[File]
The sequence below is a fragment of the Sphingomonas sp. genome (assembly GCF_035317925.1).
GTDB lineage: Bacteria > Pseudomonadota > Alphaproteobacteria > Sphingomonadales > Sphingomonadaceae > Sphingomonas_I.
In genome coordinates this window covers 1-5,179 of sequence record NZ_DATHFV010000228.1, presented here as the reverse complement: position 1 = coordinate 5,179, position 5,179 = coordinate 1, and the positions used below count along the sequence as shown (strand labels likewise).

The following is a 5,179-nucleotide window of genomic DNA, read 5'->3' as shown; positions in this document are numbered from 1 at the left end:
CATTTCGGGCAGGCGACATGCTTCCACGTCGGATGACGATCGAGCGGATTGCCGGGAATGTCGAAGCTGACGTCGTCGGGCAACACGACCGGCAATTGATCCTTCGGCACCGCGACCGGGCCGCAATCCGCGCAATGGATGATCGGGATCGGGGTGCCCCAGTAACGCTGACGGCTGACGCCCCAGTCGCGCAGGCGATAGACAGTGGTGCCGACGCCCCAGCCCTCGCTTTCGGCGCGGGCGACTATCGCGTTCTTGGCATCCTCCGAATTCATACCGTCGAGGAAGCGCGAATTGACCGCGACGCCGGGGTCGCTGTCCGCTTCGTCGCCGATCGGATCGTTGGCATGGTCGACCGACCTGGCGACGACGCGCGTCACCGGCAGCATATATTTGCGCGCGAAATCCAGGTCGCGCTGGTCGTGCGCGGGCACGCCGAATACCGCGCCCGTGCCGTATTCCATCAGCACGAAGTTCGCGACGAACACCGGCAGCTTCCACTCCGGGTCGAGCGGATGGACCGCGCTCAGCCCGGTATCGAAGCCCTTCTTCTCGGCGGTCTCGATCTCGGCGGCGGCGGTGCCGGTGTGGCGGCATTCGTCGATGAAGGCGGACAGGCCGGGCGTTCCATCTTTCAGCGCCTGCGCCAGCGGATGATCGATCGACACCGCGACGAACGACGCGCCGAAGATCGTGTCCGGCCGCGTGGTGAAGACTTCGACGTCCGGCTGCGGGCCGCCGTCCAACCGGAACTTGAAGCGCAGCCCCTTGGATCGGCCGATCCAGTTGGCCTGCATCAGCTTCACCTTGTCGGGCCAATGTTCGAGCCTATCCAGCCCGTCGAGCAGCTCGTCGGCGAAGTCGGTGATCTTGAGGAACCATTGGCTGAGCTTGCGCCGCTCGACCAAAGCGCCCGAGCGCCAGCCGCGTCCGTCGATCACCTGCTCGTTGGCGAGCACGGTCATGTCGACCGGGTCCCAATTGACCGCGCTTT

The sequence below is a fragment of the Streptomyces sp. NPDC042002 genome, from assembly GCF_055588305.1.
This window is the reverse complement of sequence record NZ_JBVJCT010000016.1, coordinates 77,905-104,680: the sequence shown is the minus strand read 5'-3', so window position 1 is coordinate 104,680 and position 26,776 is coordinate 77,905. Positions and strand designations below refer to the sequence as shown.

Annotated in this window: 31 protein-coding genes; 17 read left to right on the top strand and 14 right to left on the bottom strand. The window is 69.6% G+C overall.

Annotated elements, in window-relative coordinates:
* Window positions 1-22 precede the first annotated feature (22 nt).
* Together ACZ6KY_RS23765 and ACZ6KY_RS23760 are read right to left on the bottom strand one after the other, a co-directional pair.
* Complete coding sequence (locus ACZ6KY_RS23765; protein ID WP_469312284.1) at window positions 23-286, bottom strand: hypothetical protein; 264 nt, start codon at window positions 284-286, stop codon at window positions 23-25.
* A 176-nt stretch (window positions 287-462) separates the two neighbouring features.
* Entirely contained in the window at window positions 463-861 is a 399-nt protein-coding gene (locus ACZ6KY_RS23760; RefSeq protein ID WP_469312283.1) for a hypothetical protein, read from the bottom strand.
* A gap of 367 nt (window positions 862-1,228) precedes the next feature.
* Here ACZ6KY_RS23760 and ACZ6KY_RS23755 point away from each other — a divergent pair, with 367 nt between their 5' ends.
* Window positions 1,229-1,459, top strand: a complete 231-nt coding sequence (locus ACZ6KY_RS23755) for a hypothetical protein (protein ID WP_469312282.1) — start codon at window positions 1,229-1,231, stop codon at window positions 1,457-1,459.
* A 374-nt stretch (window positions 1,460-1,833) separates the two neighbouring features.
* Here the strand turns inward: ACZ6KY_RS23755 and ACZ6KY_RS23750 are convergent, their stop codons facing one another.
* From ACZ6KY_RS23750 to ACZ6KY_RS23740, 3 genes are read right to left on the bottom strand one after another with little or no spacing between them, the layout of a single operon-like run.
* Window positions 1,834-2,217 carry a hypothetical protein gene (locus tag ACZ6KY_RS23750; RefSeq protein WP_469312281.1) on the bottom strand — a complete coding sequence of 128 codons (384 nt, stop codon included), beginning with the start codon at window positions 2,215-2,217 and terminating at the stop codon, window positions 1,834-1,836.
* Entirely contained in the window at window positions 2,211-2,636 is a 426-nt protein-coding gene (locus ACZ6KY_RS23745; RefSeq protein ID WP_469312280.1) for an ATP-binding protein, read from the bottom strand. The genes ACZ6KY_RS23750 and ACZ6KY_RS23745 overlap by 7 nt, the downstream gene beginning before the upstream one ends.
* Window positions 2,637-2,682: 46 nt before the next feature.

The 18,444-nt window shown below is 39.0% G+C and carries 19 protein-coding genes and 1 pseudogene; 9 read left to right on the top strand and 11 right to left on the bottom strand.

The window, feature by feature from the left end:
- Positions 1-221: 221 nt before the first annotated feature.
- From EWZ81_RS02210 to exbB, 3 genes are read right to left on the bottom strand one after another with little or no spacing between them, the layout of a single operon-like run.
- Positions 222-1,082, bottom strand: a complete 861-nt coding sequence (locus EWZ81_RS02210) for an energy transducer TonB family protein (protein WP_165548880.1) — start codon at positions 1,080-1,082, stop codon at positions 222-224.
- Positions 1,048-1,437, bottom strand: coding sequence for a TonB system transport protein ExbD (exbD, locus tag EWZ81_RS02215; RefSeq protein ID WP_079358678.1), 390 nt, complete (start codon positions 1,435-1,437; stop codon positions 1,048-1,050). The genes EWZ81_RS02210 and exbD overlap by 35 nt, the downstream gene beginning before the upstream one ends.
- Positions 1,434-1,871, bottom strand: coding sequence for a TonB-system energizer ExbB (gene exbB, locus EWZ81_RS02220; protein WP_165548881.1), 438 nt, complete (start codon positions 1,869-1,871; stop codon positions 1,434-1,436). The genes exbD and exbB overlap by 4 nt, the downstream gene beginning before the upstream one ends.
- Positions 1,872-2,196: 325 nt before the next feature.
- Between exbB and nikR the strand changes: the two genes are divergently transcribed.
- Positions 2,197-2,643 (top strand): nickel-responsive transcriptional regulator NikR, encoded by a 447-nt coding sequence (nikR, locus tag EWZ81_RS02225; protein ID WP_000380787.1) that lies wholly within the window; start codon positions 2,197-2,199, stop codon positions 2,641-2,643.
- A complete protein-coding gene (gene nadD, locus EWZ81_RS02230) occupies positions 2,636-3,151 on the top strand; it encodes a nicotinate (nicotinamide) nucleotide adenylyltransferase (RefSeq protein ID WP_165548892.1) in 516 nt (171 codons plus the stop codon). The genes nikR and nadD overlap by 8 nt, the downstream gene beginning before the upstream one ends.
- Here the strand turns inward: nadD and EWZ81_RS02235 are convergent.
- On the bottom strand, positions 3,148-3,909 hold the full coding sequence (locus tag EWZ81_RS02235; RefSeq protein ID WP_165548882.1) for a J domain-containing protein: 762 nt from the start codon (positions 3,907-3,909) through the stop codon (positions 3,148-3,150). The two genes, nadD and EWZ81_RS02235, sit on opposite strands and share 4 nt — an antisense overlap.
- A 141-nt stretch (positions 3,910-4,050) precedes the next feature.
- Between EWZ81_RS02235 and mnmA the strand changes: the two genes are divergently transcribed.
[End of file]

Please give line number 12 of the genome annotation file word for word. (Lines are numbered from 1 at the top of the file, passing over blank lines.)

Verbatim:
* Complete coding sequence (locus ACZ6KY_RS23765; protein ID WP_469312284.1) at window positions 23-286, bottom strand: hypothetical protein; 264 nt, start codon at window positions 284-286, stop codon at window positions 23-25.